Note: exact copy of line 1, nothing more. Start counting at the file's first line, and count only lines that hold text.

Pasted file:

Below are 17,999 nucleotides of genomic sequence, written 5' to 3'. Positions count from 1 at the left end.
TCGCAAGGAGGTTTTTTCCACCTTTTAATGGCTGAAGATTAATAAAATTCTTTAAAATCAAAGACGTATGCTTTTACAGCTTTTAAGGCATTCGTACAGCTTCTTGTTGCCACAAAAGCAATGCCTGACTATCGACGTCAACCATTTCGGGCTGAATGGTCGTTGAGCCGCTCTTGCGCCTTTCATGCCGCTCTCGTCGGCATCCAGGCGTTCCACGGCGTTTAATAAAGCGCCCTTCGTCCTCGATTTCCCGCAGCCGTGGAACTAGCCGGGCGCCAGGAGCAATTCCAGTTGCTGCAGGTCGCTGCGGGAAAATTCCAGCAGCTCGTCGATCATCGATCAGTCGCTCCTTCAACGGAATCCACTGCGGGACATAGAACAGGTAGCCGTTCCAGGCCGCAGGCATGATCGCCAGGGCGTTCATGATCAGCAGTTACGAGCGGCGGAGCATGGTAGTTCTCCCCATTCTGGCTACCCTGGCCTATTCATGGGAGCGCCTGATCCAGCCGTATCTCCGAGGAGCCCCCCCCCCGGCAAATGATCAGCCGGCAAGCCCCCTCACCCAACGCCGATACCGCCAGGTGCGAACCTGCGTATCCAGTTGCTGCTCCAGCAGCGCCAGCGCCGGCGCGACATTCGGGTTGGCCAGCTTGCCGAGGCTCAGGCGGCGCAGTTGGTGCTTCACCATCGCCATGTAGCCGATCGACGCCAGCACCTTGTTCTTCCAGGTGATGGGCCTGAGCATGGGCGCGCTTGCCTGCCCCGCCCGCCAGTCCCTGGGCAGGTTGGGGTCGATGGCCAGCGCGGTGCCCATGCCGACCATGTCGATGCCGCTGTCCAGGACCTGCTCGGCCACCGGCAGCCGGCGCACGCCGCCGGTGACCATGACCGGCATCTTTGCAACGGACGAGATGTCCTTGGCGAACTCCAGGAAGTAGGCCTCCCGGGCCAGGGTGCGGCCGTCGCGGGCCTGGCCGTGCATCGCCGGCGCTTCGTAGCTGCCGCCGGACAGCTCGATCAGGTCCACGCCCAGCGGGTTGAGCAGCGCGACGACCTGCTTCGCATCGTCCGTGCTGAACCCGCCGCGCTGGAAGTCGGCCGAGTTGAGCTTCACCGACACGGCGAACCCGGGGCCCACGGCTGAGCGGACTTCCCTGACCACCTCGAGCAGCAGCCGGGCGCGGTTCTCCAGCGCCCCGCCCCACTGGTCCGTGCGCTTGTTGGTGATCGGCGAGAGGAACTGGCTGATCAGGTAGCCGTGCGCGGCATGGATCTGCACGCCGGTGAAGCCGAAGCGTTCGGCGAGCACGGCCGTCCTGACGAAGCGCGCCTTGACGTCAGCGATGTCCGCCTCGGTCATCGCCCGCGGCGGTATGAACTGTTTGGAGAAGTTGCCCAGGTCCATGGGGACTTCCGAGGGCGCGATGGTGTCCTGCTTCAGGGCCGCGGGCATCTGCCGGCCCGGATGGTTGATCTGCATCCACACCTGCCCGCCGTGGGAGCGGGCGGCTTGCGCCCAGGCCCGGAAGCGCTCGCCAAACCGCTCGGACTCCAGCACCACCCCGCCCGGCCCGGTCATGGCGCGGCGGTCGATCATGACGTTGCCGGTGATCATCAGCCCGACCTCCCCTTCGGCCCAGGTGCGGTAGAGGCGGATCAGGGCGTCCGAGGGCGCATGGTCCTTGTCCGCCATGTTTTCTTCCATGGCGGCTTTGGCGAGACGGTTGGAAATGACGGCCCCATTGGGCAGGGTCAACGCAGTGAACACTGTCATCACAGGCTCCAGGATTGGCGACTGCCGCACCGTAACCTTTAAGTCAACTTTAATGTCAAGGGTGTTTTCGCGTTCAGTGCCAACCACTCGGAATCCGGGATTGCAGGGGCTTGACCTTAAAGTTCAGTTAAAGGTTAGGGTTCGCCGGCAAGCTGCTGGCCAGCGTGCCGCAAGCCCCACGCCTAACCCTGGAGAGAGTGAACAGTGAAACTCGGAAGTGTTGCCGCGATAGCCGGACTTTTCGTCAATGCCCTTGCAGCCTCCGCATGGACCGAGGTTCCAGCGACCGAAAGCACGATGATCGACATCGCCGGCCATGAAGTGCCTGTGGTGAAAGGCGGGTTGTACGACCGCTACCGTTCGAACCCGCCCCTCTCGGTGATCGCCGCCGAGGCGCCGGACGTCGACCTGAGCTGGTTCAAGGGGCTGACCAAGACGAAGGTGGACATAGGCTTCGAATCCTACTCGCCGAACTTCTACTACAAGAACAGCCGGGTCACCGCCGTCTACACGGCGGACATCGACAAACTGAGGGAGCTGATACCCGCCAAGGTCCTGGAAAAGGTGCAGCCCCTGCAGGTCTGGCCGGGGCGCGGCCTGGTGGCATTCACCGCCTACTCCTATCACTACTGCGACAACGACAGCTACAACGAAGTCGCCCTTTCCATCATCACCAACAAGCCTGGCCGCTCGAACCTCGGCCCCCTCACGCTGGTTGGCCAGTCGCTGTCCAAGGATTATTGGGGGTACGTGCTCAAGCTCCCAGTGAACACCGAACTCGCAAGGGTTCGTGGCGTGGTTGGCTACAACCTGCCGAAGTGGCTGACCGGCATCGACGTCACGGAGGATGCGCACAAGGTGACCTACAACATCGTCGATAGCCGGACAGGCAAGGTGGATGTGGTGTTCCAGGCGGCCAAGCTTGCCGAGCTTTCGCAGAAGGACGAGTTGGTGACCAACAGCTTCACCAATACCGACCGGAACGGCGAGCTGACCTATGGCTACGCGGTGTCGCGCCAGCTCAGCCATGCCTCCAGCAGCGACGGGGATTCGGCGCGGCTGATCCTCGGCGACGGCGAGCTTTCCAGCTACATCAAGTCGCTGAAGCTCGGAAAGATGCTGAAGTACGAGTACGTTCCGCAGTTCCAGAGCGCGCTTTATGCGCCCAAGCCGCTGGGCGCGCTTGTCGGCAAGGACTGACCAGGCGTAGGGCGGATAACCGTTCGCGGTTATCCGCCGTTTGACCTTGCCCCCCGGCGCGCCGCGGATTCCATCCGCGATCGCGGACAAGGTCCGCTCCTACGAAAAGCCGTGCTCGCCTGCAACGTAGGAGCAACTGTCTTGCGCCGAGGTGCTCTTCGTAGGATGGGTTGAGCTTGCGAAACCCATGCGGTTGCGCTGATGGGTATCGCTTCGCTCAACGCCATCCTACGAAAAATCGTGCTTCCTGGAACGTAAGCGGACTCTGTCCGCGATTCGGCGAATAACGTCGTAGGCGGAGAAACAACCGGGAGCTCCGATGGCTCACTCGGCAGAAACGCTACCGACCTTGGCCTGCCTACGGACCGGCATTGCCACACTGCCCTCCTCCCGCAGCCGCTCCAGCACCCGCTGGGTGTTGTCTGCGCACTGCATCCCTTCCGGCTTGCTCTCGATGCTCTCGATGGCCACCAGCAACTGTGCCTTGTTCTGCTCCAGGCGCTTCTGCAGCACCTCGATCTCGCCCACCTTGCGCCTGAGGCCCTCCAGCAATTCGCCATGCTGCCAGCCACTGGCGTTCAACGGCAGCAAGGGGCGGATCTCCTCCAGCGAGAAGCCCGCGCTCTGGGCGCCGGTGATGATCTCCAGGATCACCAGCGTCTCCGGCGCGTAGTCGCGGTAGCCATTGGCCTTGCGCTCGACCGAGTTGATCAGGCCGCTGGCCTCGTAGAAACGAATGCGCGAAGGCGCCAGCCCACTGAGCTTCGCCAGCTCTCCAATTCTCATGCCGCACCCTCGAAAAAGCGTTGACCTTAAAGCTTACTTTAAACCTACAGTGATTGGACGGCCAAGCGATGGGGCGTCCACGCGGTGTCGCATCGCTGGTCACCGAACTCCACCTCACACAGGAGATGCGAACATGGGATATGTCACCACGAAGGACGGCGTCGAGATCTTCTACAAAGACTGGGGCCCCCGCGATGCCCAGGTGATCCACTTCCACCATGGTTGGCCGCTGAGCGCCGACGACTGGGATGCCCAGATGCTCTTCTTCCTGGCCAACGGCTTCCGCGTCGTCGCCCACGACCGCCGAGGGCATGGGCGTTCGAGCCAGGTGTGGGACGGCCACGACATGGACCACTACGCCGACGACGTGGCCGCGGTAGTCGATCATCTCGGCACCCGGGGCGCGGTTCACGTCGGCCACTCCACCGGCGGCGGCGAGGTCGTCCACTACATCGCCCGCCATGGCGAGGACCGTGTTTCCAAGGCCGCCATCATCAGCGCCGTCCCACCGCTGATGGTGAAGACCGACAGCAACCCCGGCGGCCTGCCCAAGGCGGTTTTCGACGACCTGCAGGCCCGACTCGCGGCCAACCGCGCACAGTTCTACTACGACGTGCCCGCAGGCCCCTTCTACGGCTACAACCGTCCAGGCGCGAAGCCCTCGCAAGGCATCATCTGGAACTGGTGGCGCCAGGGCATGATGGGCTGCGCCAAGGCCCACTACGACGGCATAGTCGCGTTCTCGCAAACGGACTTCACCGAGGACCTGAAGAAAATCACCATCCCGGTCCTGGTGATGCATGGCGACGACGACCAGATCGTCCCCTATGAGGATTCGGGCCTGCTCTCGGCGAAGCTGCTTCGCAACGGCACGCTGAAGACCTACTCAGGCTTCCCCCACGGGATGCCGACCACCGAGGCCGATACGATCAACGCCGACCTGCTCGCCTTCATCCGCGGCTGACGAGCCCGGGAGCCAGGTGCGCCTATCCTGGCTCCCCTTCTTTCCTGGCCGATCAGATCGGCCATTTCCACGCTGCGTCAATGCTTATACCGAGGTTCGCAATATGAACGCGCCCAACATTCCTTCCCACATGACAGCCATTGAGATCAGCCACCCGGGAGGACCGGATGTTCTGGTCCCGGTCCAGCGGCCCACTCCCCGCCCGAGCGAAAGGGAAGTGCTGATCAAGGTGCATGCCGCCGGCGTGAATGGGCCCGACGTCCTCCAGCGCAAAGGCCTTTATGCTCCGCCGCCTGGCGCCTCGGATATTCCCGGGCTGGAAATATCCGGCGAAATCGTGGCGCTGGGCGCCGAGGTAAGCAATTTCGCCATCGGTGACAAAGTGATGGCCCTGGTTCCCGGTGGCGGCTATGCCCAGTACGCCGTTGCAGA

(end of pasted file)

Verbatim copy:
Below are 17,999 nucleotides of genomic sequence, written 5' to 3'. Positions count from 1 at the left end.